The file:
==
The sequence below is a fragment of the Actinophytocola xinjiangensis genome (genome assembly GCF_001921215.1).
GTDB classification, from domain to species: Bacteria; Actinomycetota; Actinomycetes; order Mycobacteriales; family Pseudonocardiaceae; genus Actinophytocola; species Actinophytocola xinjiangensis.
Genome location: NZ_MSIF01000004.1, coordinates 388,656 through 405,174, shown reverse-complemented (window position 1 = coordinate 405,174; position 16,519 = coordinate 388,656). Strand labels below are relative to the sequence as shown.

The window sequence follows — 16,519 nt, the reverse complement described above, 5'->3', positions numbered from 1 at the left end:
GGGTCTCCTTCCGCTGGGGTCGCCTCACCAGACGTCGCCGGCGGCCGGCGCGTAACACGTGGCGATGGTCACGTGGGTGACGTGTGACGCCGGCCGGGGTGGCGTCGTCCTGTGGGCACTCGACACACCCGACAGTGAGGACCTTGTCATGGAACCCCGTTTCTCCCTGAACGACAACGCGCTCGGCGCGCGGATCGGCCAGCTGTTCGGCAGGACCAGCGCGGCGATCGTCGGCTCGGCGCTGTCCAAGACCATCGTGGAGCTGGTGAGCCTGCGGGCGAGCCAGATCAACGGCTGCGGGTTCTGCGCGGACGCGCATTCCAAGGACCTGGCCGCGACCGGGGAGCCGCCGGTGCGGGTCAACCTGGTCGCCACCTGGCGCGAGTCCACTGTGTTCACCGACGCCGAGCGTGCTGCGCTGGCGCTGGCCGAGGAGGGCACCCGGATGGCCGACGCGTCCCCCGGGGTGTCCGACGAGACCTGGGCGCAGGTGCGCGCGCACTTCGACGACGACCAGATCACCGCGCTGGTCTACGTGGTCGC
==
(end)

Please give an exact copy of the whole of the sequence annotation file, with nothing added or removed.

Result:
The sequence below is a fragment of the Actinophytocola xinjiangensis genome (genome assembly GCF_001921215.1).
GTDB classification, from domain to species: Bacteria; Actinomycetota; Actinomycetes; order Mycobacteriales; family Pseudonocardiaceae; genus Actinophytocola; species Actinophytocola xinjiangensis.
Genome location: NZ_MSIF01000004.1, coordinates 388,656 through 405,174, shown reverse-complemented (window position 1 = coordinate 405,174; position 16,519 = coordinate 388,656). Strand labels below are relative to the sequence as shown.

The window sequence follows — 16,519 nt, the reverse complement described above, 5'->3', positions numbered from 1 at the left end:
GGGTCTCCTTCCGCTGGGGTCGCCTCACCAGACGTCGCCGGCGGCCGGCGCGTAACACGTGGCGATGGTCACGTGGGTGACGTGTGACGCCGGCCGGGGTGGCGTCGTCCTGTGGGCACTCGACACACCCGACAGTGAGGACCTTGTCATGGAACCCCGTTTCTCCCTGAACGACAACGCGCTCGGCGCGCGGATCGGCCAGCTGTTCGGCAGGACCAGCGCGGCGATCGTCGGCTCGGCGCTGTCCAAGACCATCGTGGAGCTGGTGAGCCTGCGGGCGAGCCAGATCAACGGCTGCGGGTTCTGCGCGGACGCGCATTCCAAGGACCTGGCCGCGACCGGGGAGCCGCCGGTGCGGGTCAACCTGGTCGCCACCTGGCGCGAGTCCACTGTGTTCACCGACGCCGAGCGTGCTGCGCTGGCGCTGGCCGAGGAGGGCACCCGGATGGCCGACGCGTCCCCCGGGGTGTCCGACGAGACCTGGGCGCAGGTGCGCGCGCACTTCGACGACGACCAGATCACCGCGCTGGTCTACGTGGTCGC